9. In a pneumatic dispatch tube system of the open or continuous flow type, a transit line comprising a plurality of tubes for transmitting carriers in opposite directions, said tubes having a by-pass connection near the end of the line, and a delivery terminal in open communication With the transit tubes extending beyond the by-pass, the latter completing the circuit for air through the transit line whereby a suction is created in the delivery terminal setting up a current of air opposed in direction to the direction of travel of the carrier discharging into the terminal from the transit line, said-delivery terminal having its outer end closed and being provided with an opening for the removal of the carriers, a spring-pressed door for closing said opening and a valve for permitting the escape of air from the terminal.

10. In a pneumatic dispatch tube system, a transit line conlprising a plurality of tubes connected by means of a lay-pass situated near the end of the line, a delivery terminal extending beyond the L v-pass, said terminal including a chamber for receiving the carriers provided with an opening for the removal of the carriers consecutively in the order in which they are delivered, a springpressed door for closingrthe opening, said door having openings therein covere with transparent material, and means for locking the door in closed position, means at the end of the terminal for cushioning the impact of the carriers and a port in said chamber for permitting the escape of air from the terminal.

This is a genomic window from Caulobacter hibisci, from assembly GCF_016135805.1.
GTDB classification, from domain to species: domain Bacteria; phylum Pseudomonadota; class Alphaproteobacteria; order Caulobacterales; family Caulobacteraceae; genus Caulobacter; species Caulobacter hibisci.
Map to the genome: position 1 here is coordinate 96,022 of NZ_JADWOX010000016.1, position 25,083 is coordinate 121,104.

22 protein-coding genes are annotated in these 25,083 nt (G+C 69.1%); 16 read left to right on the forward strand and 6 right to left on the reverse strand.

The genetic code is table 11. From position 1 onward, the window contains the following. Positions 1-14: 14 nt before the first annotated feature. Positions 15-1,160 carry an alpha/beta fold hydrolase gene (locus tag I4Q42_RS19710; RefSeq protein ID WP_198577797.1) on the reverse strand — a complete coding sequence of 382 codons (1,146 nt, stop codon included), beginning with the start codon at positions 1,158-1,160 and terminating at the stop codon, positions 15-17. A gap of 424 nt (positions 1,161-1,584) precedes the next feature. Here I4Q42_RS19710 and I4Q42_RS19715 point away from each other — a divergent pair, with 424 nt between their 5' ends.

In testimony whereof I affix my signature.

VILLIAM H. DINSPEL.

Referenced by
Citing PatentFiling datePublication dateApplicantTitle
US3893557 *Mar 29, 1974Jul 8, 1975Us NavyPneumatic strikedown system for projectiles
US4984939 *May 1, 1989Jan 15, 1991Comco SystemsPneumatic tube transmission system with slow-down blower
US5304017 *Jul 16, 1992Apr 19, 1994Mosler, Inc.Pneumatic transmission system
US5564868 *Jan 21, 1994Oct 15, 1996Mosler, Inc.Pneumatic transmission system
US7220082 *Oct 7, 2005May 22, 2007Diebold, IncorporatedPneumatic tube system terminal and method
US7264421 *Nov 18, 2005Sep 4, 2007E.F. Bavis & Associates, Inc.Door and valve assembly for a pneumatic transmission system
Classifications
U.S. Classification406/176
International ClassificationB65G51/00, B65G51/26
Cooperative ClassificationB65G51/26
European ClassificationB65G51/26